Ransomware has grown fouler than ever, but it’s also grown up. The practice of using malware to encrypt files on a victim’s devices and then demanding a ransom payment for unlocking them has advanced far beyond its origins as a nuisance for individual users.
These days, it’s a massively profitable business that has spawned its own ecosystem of partner and affiliate firms. And as a succession of security experts made clear at the RSA Conference last week, we remain nowhere near developing an equivalent of a vaccine for this online plague.
“It’s professionalized more than it’s ever been,” said Raj Samani, chief scientist at McAfee, in an RSA panel.
“Criminals are starting to make more money,” said Jen Miller-Osborn, deputy director of threat intelligence at Palo Alto Networks’ Unit 42, in another session. She added that the average ransomware payout now exceeds $300,000, fueled by such tactics as the “double extortion” method of exfiltrating sensitive data from targeted systems and then threatening to post it.
“It’s such a lucrative business now for the criminals, it is going to take a full court press to change that business model,” agreed Michael Daniel, president and CEO of the Cyber Threat Alliance, in that panel.
(Just five years ago, the $17,000 ransom reportedly paid by a compromised hospital was a newsworthy figure.)
Having this much money sloshing around has given rise to networks of affiliates and brokers. Samani’s colleague John Fokker, head of cyber investigations at McAfee, explained the rise of “ransomware as a service” (“RaaS”), in which you can buy or rent exploit kits or back doors into companies.
He showed one ad from an “access broker” that listed a price of $7,500 for compromised Virtual Private Network accounts at an unspecified Canadian firm. The ad vaguely described this target company as a “Consumer Goods (manufacturing, retailing, food etc…)” enterprise with about 9,000 employees and $3 billion in revenue.
“The commoditization of these capabilities for the criminals makes it so easy,” said Phil Reiner, CEO of the Institute for Security and Technology, during one of the RSA panels.
RSA speakers noted how often ransomware attacks start with exploitations of known, avoidable vulnerabilities.
Samani called Microsoft’s Remote Desktop Protocol “the number-one most common entry vector for corporate networks related to ransomware attacks.” Fokker added that companies that use RDP often make this remote-access tool too easy to compromise, joking that RDP also means “really dumb passwords.”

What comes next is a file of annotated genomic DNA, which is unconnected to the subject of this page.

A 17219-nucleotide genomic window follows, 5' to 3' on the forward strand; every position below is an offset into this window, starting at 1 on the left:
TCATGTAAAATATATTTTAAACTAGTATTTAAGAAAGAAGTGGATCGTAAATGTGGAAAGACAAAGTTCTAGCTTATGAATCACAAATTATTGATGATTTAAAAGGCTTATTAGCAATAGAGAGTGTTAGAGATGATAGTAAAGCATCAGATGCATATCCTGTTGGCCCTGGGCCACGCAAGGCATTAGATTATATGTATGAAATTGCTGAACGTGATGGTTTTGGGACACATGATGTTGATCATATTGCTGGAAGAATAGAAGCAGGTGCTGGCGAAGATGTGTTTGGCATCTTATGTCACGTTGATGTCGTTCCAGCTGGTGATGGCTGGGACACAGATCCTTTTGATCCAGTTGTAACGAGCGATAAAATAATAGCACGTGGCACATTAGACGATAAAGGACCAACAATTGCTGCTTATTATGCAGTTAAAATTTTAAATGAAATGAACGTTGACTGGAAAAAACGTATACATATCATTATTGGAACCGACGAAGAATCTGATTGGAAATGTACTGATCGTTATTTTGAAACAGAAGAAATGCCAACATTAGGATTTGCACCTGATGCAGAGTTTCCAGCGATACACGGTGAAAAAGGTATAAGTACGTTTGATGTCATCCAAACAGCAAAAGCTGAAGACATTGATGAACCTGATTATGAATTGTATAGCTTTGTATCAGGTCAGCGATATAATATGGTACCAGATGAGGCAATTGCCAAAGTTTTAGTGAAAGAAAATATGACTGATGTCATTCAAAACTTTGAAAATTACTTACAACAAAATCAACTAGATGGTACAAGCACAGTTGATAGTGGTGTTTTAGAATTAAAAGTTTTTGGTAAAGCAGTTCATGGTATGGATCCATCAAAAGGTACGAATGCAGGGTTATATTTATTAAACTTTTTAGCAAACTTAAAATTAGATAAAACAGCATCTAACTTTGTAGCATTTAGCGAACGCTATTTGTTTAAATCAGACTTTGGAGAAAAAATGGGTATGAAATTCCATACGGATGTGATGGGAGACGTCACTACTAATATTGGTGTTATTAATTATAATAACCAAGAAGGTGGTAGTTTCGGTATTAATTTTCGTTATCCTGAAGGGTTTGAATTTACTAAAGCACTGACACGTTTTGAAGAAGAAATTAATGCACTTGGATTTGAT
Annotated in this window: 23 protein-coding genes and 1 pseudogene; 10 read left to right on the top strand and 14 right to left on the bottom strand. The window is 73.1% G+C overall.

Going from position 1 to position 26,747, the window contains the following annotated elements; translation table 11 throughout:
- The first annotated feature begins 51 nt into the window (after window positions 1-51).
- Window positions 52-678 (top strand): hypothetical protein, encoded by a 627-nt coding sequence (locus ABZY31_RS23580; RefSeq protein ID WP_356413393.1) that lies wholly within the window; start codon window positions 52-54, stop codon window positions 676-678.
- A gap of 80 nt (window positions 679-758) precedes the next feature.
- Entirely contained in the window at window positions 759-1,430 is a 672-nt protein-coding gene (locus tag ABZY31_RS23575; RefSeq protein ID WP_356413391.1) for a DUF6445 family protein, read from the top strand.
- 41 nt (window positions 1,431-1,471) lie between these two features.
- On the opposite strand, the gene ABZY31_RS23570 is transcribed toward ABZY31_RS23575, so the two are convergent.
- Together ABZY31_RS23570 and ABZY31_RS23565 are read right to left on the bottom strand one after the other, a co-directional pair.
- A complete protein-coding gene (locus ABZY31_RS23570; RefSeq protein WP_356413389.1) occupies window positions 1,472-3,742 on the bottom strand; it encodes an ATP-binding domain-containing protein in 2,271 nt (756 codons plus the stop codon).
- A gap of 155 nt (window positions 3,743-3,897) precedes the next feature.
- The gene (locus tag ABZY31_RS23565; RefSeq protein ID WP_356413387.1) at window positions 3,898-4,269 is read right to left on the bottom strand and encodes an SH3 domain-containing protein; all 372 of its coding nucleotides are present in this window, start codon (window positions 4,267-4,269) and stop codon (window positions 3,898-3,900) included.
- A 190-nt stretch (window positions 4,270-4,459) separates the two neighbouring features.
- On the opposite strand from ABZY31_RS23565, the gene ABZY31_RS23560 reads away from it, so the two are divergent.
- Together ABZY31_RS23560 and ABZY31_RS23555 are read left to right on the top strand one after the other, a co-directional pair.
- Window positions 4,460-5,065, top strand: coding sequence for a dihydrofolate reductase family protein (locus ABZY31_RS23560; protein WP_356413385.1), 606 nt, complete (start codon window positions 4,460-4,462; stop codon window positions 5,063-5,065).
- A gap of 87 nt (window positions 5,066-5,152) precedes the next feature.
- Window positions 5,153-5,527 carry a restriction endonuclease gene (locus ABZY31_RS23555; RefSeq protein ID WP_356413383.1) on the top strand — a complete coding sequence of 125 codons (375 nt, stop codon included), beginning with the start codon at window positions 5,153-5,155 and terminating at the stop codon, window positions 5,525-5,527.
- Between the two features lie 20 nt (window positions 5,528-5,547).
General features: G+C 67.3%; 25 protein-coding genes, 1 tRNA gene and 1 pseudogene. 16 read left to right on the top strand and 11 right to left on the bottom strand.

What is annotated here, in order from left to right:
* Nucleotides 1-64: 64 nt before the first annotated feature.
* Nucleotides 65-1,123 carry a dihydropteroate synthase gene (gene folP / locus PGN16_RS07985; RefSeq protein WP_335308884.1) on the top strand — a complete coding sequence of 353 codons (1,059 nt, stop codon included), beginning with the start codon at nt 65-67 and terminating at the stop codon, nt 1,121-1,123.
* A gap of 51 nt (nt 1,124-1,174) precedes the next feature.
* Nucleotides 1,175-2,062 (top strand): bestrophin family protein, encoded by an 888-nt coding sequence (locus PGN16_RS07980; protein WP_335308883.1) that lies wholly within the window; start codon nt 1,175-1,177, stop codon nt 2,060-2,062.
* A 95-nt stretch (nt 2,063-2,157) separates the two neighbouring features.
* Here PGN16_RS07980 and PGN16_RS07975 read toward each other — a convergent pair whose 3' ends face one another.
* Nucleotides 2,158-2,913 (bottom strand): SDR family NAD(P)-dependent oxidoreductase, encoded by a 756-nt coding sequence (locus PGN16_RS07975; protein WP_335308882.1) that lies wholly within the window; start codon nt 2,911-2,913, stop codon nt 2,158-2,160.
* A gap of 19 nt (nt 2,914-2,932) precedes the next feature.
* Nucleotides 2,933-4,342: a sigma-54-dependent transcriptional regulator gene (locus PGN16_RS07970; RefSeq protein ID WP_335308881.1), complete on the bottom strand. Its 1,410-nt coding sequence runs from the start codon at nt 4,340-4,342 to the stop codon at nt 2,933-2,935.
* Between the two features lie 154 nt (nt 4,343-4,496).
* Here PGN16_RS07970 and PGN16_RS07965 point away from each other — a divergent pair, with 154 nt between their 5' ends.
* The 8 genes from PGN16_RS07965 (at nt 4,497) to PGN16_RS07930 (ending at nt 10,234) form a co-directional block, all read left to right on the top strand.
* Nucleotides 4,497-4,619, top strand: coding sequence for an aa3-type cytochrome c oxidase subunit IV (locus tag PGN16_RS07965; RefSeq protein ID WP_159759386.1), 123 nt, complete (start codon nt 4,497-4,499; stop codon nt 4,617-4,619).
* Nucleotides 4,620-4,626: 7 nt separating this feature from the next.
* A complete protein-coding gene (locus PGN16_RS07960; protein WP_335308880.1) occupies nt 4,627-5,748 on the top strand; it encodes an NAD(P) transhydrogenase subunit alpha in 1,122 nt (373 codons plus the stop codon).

The pandemic has helped grease the skids further for ransomware attacks—both by requiring companies to rush into remote work and by making people a little more tempted to respond to COVID-themed phishing lures. As Samani put it, phishing is “still there, still works, people still click on links.”
Two other factors make ransomware especially resistant to any suppression attempts.
One is cryptocurrency enabling hard-to-trace online funds transfers. Bitcoin and other digital currencies may not be too useful for everyday transactions, but they suit the business of ransomware well.
“One of the reasons why we’ve seen this scourge emerge in the way we have is the growth of cryptocurrency,” said Daniel in his panel. “You’re going to have to address that part of the ecosystem.”
He did not, however, get into how that might be done.
McAfee’s Fokker noted that some ransomware criminals feel sufficiently brazen to post images of cryptocurrency transaction IDs instead of posing with sports cars or luxury watches. He showed one such image posted by an attacker who reported $300,000 in payments in a weekend.
Much of these proceeds, he added, then get recycled into underground drug markets: “You’re not only paying a criminal, you’re fueling other types of crime.”
The other factor is the location of so many ransomware operators in countries that do not generally cooperate with U.S. law enforcement. That makes it hard to fulfill such calls for action as the U.S. Chamber of Commerce’s demand Friday that the U.S. government “act decisively against these criminal cyber attackers.”
“From a Western perspective, the three most prevalent threats that we see are North Korea, China, and Russia,” said Adam Meyers, senior vice president for intelligence at CrowdStrike, in an RSA talk Wednesday. Among financially motivated attackers, Russia is an especially popular host country.
Geopolitical realities leave few remedies for the U.S. outside of sanctions. As Reiner said in his panel: “You’re not going to solve this by sending Cyber Command after someone who’s sitting in, say, Eastern Europe.”
One thin upside of this professionalization of ransomware: The attackers just aren’t that into you as an individual anymore, because it’s so much more efficient to target large organizations with deeper pockets.
Meyers noted that in the early days of ransomware attacks on random PCs, attackers who had to coach their victims through Bitcoin basics found themselves “effectively running an international help desk.”
But for the companies, government agencies, and other targets now being hit up with increasingly expensive demands, RSA speakers could only suggest such basic cybersecurity measures as scanning corporate networks for known vulnerabilities, implementing multifactor authentication to defeat phishing attempts, promptly installing security patches, and making regular backups—some kept offline.
They concurred about not paying ransom if demanded—Samani and Fokker put in a plug for No More Ransom, a portal for free ransomware decryption tools partially backed by McAfee that they said has saved victims more than $632 million in four years.
Fokker further warned that even paying can still result in you losing your data, since you can’t count on an attacker’s decryption tools working as advertised. He closed with this less-than-cheerful tip: “Don’t trust the word of a criminal.”